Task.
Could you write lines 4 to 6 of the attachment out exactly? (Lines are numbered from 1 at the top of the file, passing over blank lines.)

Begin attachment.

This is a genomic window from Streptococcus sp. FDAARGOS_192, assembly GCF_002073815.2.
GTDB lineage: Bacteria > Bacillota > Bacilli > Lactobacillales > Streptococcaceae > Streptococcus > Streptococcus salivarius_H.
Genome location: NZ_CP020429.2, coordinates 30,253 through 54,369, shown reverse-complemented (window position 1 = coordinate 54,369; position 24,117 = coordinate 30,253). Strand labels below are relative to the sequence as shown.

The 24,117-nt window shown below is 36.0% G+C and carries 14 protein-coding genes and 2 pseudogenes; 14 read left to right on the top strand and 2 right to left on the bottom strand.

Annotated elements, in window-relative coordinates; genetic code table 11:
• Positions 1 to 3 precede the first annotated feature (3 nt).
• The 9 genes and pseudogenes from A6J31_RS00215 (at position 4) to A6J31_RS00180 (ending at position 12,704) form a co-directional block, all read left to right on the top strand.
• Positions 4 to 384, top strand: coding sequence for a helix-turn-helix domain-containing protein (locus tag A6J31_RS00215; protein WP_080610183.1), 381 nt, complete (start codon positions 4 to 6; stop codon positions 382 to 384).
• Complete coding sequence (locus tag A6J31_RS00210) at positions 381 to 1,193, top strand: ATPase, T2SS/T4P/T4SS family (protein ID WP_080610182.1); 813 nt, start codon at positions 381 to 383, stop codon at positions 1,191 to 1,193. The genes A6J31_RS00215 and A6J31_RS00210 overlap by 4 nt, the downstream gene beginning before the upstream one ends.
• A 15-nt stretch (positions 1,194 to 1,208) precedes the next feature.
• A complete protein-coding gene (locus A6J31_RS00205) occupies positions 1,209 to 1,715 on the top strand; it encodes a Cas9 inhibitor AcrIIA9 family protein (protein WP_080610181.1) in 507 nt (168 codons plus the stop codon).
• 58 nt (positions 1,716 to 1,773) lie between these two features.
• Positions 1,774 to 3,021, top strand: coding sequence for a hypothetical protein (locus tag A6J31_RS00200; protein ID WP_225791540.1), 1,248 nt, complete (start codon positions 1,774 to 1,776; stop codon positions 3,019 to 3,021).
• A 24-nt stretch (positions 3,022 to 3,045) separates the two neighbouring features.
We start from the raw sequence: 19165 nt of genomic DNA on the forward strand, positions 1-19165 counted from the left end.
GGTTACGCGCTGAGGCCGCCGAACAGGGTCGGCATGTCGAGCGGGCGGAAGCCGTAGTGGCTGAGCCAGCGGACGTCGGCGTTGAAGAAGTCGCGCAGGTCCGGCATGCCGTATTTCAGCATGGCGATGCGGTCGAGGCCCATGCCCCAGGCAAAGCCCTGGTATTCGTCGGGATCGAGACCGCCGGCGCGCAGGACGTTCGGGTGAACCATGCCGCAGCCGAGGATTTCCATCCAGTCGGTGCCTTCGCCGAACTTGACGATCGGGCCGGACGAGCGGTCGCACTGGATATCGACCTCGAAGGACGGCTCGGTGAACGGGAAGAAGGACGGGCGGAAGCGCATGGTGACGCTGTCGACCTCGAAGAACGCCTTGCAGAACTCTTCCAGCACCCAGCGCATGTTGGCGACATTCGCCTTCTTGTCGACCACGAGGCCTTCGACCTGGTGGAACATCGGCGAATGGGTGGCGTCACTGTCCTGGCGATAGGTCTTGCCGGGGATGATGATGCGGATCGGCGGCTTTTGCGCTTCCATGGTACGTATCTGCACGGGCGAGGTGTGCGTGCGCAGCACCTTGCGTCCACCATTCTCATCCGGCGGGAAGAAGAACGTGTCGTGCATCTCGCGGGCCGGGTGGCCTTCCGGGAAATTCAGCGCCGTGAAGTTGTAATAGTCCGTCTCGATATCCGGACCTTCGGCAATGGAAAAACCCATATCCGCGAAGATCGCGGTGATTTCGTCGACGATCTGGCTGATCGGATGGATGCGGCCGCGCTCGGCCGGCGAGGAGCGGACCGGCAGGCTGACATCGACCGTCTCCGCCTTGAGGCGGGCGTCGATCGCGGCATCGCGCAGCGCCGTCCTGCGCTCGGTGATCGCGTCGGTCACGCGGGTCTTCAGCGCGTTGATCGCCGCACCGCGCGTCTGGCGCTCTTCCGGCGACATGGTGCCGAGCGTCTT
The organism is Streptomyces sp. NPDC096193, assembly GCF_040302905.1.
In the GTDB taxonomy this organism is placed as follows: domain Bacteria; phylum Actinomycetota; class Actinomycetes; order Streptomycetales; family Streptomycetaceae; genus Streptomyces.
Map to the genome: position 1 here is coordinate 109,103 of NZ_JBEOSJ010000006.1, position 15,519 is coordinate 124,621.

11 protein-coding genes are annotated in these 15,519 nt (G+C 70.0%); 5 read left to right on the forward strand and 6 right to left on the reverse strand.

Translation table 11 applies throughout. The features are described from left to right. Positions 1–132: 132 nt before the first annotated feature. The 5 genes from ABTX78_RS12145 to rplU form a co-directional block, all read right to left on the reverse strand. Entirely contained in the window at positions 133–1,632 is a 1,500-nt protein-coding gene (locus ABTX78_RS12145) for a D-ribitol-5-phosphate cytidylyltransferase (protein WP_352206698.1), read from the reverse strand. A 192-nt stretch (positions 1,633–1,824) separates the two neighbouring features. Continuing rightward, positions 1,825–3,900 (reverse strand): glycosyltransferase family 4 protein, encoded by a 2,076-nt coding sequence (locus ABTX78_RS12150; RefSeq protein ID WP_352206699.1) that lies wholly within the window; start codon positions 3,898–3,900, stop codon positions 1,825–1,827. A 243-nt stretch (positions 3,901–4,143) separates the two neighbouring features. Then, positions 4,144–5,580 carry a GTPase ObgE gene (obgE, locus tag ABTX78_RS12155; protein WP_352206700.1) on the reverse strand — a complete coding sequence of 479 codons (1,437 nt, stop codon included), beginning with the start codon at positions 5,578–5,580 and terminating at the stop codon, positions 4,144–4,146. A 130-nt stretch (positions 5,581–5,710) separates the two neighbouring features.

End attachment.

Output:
The 24,117-nt window shown below is 36.0% G+C and carries 14 protein-coding genes and 2 pseudogenes; 14 read left to right on the top strand and 2 right to left on the bottom strand.

Annotated elements, in window-relative coordinates; genetic code table 11:
• Positions 1 to 3 precede the first annotated feature (3 nt).